“The Saudi authorities cite a tradition of the Prophet Muhammad that only Islam can be practised in the Arabian Peninsula….” And that’s why the plight of Christians in Saudi Arabia will not change.
Here, by the way, is that tradition.
“Historic Saudi visit to Vatican,” from the BBC (thanks to all who sent this in):
King Abdullah of Saudi Arabia has met Pope Benedict XVI at the Vatican – the first audience by the head of the Roman Catholic Church with a Saudi monarch.
The Vatican described the private meeting as “warm” and said the two men discussed the presence and hard work of Christians in Saudi Arabia.
An estimated 1.5m Christians live in Saudi Arabia but are not allowed to worship publicly.
The Vatican said Abdullah requested the audience as part of a European tour.
The two sides have no diplomatic ties, although when Abdullah was crown prince he met the late Pope John Paul II.
Correspondents say the visit comes as relations between the Vatican and the Muslim world are improving, more than a year after the crisis caused by a papal speech appearing to associate Islam with violence….
Oh horror! He appeared to associate Islam with violence! Muslims do that every day, of course, and…where are the protests?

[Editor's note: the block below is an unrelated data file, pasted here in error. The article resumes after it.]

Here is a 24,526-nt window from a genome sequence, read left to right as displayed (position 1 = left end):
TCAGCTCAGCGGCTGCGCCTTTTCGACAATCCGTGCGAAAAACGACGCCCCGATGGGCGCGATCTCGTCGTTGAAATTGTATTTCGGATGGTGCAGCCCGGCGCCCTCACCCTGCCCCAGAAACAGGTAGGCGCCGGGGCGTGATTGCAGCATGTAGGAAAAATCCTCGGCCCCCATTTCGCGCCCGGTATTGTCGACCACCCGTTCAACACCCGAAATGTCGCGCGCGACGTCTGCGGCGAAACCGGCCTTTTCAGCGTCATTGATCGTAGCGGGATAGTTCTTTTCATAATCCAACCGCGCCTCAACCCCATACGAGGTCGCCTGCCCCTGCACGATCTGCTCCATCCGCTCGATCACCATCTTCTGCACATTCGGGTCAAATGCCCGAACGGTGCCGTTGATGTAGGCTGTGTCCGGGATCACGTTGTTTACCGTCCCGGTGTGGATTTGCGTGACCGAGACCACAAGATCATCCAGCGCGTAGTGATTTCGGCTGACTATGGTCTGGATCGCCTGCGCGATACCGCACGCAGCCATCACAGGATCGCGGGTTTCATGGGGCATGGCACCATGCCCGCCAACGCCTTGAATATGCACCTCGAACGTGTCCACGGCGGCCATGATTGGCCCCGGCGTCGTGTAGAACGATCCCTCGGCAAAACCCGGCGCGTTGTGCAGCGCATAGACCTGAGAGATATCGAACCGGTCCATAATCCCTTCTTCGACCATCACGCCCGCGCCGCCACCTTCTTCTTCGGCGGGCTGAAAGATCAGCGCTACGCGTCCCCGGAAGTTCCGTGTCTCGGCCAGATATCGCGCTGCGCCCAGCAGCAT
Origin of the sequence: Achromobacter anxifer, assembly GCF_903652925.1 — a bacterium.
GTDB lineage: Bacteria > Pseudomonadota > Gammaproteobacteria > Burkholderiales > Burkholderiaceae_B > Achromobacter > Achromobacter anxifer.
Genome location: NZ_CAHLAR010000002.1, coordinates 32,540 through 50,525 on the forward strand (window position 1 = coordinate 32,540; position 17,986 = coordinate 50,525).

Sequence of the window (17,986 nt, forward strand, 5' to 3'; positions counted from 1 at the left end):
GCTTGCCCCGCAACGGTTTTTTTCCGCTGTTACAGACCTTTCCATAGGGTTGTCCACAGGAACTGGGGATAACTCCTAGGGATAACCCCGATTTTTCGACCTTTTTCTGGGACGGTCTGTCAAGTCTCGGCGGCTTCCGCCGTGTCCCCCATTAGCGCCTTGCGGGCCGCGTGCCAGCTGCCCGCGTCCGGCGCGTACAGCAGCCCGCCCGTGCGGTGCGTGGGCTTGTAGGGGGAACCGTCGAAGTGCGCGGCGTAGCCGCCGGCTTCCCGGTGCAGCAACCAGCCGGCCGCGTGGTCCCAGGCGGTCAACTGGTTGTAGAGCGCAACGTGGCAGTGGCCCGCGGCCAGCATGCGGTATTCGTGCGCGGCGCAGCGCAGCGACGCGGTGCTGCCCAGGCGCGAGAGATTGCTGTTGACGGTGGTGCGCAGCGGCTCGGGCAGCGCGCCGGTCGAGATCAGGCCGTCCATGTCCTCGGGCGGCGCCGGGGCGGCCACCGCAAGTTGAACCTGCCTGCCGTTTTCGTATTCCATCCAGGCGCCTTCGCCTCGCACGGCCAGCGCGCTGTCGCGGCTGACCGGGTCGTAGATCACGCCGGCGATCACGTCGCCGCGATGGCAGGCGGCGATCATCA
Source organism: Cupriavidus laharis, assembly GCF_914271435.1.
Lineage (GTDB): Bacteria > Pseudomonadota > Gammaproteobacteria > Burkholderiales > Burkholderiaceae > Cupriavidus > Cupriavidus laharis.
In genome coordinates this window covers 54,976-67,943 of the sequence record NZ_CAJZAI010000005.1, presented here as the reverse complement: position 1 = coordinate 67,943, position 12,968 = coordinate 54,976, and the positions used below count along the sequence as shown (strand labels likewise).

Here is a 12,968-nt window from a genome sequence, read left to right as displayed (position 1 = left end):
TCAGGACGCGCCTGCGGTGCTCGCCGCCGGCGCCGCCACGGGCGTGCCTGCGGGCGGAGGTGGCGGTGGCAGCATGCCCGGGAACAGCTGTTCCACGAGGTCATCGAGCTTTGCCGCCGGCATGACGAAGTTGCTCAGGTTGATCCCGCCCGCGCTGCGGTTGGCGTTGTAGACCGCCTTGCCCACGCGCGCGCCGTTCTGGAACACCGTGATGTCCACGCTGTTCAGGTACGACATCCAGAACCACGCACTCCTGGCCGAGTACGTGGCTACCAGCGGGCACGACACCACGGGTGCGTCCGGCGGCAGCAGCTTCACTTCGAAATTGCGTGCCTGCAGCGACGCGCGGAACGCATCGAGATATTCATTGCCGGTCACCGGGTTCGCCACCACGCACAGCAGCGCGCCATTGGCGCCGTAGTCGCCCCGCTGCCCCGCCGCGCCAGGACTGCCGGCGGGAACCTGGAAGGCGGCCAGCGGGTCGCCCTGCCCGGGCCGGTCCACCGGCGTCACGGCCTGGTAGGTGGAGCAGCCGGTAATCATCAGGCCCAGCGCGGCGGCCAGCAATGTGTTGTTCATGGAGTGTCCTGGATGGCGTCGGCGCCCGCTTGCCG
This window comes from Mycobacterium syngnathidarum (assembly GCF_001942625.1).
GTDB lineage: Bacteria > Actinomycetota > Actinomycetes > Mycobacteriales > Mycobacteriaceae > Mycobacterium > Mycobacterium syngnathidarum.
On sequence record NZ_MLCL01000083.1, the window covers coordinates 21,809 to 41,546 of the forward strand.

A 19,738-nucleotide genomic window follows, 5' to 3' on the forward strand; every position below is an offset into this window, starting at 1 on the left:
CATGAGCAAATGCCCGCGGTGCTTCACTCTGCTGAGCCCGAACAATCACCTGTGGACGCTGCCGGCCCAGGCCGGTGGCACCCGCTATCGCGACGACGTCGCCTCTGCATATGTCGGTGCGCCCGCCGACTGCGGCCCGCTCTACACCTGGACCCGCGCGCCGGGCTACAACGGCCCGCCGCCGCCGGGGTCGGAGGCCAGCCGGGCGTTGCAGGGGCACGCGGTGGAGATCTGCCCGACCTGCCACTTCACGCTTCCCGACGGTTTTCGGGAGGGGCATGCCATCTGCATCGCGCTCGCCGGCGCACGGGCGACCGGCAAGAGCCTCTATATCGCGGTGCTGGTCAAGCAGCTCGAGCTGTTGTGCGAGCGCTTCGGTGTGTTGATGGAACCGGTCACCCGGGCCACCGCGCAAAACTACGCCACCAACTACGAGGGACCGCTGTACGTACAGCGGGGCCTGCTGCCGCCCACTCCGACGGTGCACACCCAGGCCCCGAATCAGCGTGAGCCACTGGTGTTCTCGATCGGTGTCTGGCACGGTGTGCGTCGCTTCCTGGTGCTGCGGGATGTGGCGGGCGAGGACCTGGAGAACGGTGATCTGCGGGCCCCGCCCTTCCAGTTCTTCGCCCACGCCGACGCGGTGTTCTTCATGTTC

The Vatican said the talks allowed a wide discussion on the need for religious and cultural dialogue among Christians, Muslims and Jews “for the promotion of peace, justice and spiritual and moral values, especially in support of the family.”
Both sides also emphasised the need for a “just solution” to the Israeli-Palestinian conflict, the Vatican said.
About a million Catholics, many of them migrant workers from the Philippines, live in the conservative desert kingdom, which is the home of Islam’s holiest shrines.
They are allowed to worship in private, mostly in people’s homes, but worship in public places and outward signs of faith, such as crucifixes, are forbidden.
Christians complain that rules are not clear and hardline Muslim authorities sometimes crack down on legitimate congregations.
“The most important thing is to get the possibility to gather in freedom and security for our worship, our masses and our activities,” said Bishop Paul Hinder, responsible for Catholics in Arabia, in an interview with Reuters news agency.
The Saudi authorities cite a tradition of the Prophet Muhammad that only Islam can be practised in the Arabian Peninsula….